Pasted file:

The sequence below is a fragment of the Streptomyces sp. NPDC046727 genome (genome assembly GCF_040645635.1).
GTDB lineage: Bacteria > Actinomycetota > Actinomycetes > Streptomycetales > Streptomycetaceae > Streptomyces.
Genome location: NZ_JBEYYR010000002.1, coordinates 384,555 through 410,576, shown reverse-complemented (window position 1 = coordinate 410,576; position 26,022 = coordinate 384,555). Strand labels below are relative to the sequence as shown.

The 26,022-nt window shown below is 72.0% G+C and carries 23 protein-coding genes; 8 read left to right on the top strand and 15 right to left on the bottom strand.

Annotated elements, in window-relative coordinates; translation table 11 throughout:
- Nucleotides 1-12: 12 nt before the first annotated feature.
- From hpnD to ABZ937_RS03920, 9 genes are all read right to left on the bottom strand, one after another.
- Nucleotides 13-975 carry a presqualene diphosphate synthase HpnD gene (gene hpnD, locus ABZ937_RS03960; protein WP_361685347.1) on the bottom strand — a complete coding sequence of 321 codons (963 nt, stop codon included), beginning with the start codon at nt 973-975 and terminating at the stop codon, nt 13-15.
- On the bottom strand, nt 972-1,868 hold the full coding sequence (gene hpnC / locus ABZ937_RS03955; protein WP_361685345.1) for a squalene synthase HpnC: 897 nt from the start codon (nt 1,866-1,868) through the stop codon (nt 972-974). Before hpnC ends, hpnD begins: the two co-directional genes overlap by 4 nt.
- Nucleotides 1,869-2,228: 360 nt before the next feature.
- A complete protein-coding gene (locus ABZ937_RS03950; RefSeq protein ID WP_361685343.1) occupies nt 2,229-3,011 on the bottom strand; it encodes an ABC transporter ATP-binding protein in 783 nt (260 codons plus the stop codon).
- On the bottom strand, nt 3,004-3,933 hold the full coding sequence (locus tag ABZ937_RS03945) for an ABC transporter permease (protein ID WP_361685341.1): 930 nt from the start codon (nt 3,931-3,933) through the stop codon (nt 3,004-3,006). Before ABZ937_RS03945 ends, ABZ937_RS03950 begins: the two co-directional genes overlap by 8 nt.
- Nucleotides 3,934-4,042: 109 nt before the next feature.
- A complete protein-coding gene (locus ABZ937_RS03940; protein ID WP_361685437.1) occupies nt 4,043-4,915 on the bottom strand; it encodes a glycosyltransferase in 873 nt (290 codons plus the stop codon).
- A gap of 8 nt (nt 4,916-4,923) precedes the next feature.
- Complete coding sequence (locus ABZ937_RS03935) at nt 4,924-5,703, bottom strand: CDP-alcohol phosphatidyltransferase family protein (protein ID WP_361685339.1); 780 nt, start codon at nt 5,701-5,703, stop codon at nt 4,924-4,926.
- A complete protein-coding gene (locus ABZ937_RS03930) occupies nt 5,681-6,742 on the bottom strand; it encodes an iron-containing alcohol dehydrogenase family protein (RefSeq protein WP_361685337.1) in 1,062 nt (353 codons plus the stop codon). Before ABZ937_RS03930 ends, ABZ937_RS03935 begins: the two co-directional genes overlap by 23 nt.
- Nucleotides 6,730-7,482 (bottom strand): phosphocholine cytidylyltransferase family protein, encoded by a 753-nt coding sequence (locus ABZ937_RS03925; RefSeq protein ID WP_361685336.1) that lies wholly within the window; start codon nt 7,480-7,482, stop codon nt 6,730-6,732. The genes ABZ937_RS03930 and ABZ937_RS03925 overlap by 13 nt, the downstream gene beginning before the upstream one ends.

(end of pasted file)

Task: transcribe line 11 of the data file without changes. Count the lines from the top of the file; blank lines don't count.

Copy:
- A complete protein-coding gene (locus ABZ937_RS03950; RefSeq protein ID WP_361685343.1) occupies nt 2,229-3,011 on the bottom strand; it encodes an ABC transporter ATP-binding protein in 783 nt (260 codons plus the stop codon).